• Sell it or give it away? In an experiment in India, Banerjee, Barnhardt, and Duflo “find no evidence that either selling DFS [salt fortified with iron and iodine] or providing it for free has an economically meaningful or statistically significant impact on hemoglobin, anemia, physical health, cognition or mental health.”
User fees
  • What happens when you abolish user fees for maternal and child health services? In South Africa, it resulted in lower fertility and higher educational attainment a decade later (Ito & Tanaka).
  • Getting rid of user fees for health facilities in #Zambia led to – you guessed it! – more utilization of health services, especially by the poor. But conditional on seeking care, expenditures rose, so total unconditional expenditure remained roughly unchanged (Hangoma, Robberstad, and Aakvik).
Sex ratios
  • War reduced the number of male live births in DRC but increased female infant mortality (Dagnelie, De Luca, & Maystadt).
  • Unintended consequences: Cash transfers to reduce fertility and the boy-girl sex ratio in India resulted in lower fertility but a higher boy-girl sex ratio (Anukriti).
Health and education
  • Antiretroviral therapy increases life expectancy. As a result, its availability also increases parents’ investments in their children’s schooling, even among adults who are currently HIV-negative. New evidence from Malawi by Baranov and Kohler.
  • In South Africa, an initiative to educate adolescents about sexual and reproductive health reduced teen childbearing, resulting in “increased schooling, higher earnings and improved child outcomes” among those who did have children (Branson & Byker).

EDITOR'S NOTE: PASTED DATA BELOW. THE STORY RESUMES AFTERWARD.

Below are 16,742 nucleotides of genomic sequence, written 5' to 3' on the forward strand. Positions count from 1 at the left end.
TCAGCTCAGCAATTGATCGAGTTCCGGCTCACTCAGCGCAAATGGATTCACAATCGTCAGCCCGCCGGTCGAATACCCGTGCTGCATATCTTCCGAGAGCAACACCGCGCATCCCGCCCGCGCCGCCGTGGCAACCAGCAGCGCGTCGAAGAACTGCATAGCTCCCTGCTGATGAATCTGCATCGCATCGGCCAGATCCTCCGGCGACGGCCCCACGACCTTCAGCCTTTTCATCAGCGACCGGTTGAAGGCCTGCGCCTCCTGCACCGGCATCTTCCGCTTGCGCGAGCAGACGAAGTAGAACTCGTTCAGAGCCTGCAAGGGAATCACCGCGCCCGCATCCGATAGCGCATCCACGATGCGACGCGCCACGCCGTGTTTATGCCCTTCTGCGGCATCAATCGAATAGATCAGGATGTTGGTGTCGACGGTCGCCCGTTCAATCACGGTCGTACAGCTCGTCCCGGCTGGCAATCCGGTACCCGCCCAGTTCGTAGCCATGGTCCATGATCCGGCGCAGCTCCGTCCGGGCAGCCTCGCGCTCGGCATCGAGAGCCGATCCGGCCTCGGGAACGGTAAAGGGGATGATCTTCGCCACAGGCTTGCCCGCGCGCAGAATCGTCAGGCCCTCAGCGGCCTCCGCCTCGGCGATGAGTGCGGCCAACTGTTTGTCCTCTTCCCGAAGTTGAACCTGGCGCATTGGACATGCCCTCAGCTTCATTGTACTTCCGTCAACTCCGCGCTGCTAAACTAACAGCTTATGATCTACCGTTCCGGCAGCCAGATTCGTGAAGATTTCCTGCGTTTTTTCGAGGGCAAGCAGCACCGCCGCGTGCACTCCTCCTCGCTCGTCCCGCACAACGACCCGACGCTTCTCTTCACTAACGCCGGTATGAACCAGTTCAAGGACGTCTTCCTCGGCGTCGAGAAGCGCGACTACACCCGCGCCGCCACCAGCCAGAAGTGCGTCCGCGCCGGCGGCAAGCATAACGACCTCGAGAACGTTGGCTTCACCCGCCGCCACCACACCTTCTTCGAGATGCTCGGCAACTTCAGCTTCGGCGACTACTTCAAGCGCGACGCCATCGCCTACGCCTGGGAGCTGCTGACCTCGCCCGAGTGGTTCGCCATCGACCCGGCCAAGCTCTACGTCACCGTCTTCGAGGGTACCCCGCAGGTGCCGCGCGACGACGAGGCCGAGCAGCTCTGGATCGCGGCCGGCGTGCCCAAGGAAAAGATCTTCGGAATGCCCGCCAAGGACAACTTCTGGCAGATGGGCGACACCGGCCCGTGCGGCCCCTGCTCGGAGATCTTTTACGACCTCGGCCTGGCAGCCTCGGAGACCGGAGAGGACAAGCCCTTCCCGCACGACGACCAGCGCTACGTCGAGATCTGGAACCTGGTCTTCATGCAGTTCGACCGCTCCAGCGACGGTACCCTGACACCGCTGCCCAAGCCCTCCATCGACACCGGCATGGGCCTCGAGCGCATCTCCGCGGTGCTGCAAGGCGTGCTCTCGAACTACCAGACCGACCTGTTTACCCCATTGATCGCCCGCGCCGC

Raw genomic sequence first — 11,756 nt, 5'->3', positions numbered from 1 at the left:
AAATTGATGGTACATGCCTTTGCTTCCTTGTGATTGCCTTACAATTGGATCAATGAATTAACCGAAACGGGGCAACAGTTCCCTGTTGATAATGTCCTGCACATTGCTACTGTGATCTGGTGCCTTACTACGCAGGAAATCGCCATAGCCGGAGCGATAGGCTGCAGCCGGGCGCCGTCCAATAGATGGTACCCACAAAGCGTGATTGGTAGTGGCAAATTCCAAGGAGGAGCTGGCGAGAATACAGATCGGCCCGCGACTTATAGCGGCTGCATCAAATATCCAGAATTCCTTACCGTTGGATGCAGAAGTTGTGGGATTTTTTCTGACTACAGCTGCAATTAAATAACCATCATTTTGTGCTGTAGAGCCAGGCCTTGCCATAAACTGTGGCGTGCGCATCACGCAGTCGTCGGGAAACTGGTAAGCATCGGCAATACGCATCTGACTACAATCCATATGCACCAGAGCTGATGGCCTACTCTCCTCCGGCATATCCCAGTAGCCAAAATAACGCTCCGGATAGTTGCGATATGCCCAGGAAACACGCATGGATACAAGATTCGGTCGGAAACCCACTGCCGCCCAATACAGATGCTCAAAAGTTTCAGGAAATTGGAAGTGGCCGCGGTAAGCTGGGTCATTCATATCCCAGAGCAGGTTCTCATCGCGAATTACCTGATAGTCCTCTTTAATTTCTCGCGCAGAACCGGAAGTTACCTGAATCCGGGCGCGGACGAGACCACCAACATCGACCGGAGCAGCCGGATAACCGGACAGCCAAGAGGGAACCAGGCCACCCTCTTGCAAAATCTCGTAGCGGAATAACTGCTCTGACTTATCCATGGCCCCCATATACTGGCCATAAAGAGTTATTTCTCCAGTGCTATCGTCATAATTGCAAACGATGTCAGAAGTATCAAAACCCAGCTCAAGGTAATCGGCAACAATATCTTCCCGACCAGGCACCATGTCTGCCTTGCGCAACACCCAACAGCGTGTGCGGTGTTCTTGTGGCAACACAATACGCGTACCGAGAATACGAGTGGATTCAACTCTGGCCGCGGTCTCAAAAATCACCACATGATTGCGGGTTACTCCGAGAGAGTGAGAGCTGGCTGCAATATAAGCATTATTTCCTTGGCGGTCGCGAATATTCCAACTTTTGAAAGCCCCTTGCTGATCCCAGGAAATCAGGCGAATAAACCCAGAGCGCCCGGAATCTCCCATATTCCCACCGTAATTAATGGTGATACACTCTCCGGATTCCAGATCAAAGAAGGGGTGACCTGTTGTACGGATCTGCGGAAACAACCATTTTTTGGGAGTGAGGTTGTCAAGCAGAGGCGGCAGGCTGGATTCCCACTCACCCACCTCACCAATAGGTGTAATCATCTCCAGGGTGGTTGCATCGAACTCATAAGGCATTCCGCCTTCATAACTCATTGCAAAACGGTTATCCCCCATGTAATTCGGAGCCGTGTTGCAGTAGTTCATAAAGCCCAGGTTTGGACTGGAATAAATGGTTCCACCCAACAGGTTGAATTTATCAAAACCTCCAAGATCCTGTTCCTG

• Another benefit of educating children? Saving their parents. A 1974 education reform in Tanzania increased children’s schooling and subsequently decreased parent mortality once those children reached the age of 50 (De Neve & Fink).

A bit of this, a bit of that
  • How much does a qualified midwife improve the outcomes from a home birth? “Treatment by qualified midwives at birth reduced neonatal mortality… Individuals treated by qualified midwives at birth had substantially lower mortality from cardiovascular diseases and diabetes at ages 40–80…than those treated by traditional birth attendants” (Lazuka).
  • How to encourage take-up of health insurance? Try 20 experiments. Social networks turn out to be key. Evidence from Kenya by Chemin.
  • Do health workers exert more effort when motivated by pro-social mission or by how interesting the task is? An experiment with medical and nursing students in Burkina Faso suggests that task-based motivation “yields significantly more effort than mission-based motivation.” Mission motivation only matters for boring tasks (Banuri, Keefer, and De Walque).
  • Should donors invest in the most cost-effective health interventions? Morton et al argue NO: Fund “interventions which are just cost-ineffective for the country, thus encouraging the country to contribute its own...resources to the fight against disease” (Morton, Arulselvan, & Thomas).
  • In Greek mythology, the Hydra was a fearsome, many-headed monster. If you cut off one head, two more would grow. In Mexico, capturing drug kingpins actually increased homicides through its destabilizing effects (Linda & Padilla-Romo).
  • Conditional cash transfers in NYC (USA) “improved measures of subjective health, hope, and dental care among poor families, thus contributing to reducing health disparities. However, it had no or limited effects on disparities in a range of other health outcomes” (Courtin et al.).
  • It’s not your bathroom: it’s your neighbor’s! Muslims in India tend to be poorer than Hindus, but they have higher child survival rates. Why? Muslim neighbors tend to have better sanitation practices (Geruso & Spears).


Submitted by Camilla on

Flagging another recently published paper on the removal of user fees in Zambia using synthetic control: